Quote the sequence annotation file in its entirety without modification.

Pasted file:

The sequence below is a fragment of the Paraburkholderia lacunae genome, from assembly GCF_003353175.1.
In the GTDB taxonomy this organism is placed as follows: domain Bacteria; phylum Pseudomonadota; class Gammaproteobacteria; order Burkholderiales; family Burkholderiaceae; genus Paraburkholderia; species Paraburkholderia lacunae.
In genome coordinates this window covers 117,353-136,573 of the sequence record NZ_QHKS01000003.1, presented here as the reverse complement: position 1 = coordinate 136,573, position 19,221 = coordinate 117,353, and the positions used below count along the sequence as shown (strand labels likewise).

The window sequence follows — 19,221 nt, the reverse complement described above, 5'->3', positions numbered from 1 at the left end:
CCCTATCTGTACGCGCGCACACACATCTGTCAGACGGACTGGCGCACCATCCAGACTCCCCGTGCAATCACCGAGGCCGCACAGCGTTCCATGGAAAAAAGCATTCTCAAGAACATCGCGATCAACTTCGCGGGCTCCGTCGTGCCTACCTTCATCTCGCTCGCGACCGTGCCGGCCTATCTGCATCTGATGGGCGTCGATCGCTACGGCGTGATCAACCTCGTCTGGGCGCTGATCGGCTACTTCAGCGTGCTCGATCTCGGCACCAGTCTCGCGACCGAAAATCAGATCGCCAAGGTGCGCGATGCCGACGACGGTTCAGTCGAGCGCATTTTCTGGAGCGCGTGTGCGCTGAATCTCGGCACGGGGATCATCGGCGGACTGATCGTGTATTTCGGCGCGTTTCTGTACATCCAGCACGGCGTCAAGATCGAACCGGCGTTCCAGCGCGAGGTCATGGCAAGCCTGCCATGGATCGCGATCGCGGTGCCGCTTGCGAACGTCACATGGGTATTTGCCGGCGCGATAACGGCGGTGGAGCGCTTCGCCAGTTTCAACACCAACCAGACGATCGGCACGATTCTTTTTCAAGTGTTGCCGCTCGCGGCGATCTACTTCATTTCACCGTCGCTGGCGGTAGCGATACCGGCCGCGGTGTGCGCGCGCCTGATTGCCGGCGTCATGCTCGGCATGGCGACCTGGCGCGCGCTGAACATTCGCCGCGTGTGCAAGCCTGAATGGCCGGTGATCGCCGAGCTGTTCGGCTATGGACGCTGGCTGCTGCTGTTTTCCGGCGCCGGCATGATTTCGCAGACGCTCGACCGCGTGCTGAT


The sequence below is a fragment of the Paraburkholderia lacunae genome, from assembly GCF_003353175.1.
In the GTDB taxonomy this organism is placed as follows: domain Bacteria; phylum Pseudomonadota; class Gammaproteobacteria; order Burkholderiales; family Burkholderiaceae; genus Paraburkholderia; species Paraburkholderia lacunae.
In genome coordinates this window covers 117,353-136,573 of the sequence record NZ_QHKS01000003.1, presented here as the reverse complement: position 1 = coordinate 136,573, position 19,221 = coordinate 117,353, and the positions used below count along the sequence as shown (strand labels likewise).

The window sequence follows — 19,221 nt, the reverse complement described above, 5'->3', positions numbered from 1 at the left end:
CCCTATCTGTACGCGCGCACACACATCTGTCAGACGGACTGGCGCACCATCCAGACTCCCCGTGCAATCACCGAGGCCGCACAGCGTTCCATGGAAAAAAGCATTCTCAAGAACATCGCGATCAACTTCGCGGGCTCCGTCGTGCCTACCTTCATCTCGCTCGCGACCGTGCCGGCCTATCTGCATCTGATGGGCGTCGATCGCTACGGCGTGATCAACCTCGTCTGGGCGCTGATCGGCTACTTCAGCGTGCTCGATCTCGGCACCAGTCTCGCGACCGAAAATCAGATCGCCAAGGTGCGCGATGCCGACGACGGTTCAGTCGAGCGCATTTTCTGGAGCGCGTGTGCGCTGAATCTCGGCACGGGGATCATCGGCGGACTGATCGTGTATTTCGGCGCGTTTCTGTACATCCAGCACGGCGTCAAGATCGAACCGGCGTTCCAGCGCGAGGTCATGGCAAGCCTGCCATGGATCGCGATCGCGGTGCCGCTTGCGAACGTCACATGGGTATTTGCCGGCGCGATAACGGCGGTGGAGCGCTTCGCCAGTTTCAACACCAACCAGACGATCGGCACGATTCTTTTTCAAGTGTTGCCGCTCGCGGCGATCTACTTCATTTCACCGTCGCTGGCGGTAGCGATACCGGCCGCGGTGTGCGCGCGCCTGATTGCCGGCGTCATGCTCGGCATGGCGACCTGGCGCGCGCTGAACATTCGCCGCGTGTGCAAGCCTGAATGGCCGGTGATCGCCGAGCTGTTCGGCTATGGACGCTGGCTGCTGCTGTTTTCCGGCGCCGGCATGATTTCGCAGACGCTCGACCGCGTGCTGAT